As designers, we all want to provide the best possible experience to our customers and users. We want to ensure there are absolutely no shortcomings and the user's journey through the product is absolutely seamless.
But more often than not, we find it tough to empathize with every moment of a user's journey. And it becomes even tougher for other members of the team who do not interact with the users regularly. How do you ensure everyone on the team can understand what the user is experiencing?
The answer to that question is 'Storyboarding'.
When Airbnb's CEO Brian Chesky read Walt Disney’s biography, he discovered a technique of storyboarding invented by Disney and his animators to create Snow White and the Seven Dwarfs.
In storyboarding, instead of describing the plot with words, animators would draw sequential scenes for a new cartoon and pin them to the walls of their office. The technique soon became the standard for mapping out new cartoons, and quickly translated into other areas of Walt Disney's business.
So how did Chesky use storyboarding to design Airbnb's customer experience?
It started with a list of the emotional moments that comprise the end-to-end Airbnb experience, which quickly evolved into stories shared around the company. Later, Airbnb hired an animator from Disney’s Pixar to illustrate the storyboards of the customer experience.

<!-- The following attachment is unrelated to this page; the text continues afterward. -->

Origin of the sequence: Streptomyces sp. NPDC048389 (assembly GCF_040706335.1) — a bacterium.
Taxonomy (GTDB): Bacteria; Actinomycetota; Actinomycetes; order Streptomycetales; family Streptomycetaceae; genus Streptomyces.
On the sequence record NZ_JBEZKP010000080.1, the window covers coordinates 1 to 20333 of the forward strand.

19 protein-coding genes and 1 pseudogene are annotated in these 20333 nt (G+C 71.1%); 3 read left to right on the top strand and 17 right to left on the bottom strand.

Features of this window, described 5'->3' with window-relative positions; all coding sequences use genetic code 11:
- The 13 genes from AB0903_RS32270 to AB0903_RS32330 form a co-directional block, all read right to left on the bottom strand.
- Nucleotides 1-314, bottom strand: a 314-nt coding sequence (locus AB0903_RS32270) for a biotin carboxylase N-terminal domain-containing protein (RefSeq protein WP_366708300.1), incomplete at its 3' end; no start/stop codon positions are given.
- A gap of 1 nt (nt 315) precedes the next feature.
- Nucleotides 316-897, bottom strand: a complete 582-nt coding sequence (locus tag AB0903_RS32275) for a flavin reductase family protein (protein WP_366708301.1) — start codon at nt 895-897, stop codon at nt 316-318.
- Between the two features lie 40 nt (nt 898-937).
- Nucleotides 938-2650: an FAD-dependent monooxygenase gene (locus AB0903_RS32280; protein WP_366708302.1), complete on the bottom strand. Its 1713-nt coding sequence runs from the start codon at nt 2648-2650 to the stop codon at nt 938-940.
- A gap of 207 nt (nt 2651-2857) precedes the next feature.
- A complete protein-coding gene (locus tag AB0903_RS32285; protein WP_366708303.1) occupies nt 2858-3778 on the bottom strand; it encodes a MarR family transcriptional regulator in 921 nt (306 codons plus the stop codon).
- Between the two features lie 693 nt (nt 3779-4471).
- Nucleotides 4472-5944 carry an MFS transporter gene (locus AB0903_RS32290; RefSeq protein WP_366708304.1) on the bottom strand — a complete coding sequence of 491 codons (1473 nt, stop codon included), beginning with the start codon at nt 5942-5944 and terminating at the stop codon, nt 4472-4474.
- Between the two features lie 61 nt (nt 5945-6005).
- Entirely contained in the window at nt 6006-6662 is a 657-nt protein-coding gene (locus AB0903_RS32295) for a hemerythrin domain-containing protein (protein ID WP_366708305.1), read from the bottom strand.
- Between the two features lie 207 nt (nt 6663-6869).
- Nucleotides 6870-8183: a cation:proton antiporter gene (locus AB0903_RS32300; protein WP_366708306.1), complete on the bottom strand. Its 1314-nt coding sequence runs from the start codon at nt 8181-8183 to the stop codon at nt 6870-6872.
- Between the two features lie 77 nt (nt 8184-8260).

“When you have to storyboard something, the more realistic it is, the more decisions you have to make,” Chesky says. “Like are these hosts men or women? Are they young, are they old? Where do they live? The city or the countryside? Why are they hosting? Are they nervous? It’s not that they show up to the house. They show up at the house, how many bags do they have? How are they feeling? Are they tired? At that point, you start designing for stuff for a very particular use case.”
One of the first insights the team gained from thinking about their customers in narrative terms is that their service isn’t a website. It was the Airbnb mobile app instead.
Most of the Airbnb experience happens offline in and around the homes. And they used this knowledge to design experiences around the app, creating new features that were supported on the app and mobile web in place of only the web.
“As opposed to working out of a spreadsheet or a Google Doc, this is us creating characters and starting to understand the personality of these characters,” Brain Chesky about the process that led to the company’s focus on the mobile app.
To increase empathy towards the user, we need to collectively stop looking at users as a metric or another row in the spreadsheet. We need to look at them as a part of a story. It starts from thinking about what the user feels, what he or she is thinking. And that is a completely different experience from looking at them on a spreadsheet.
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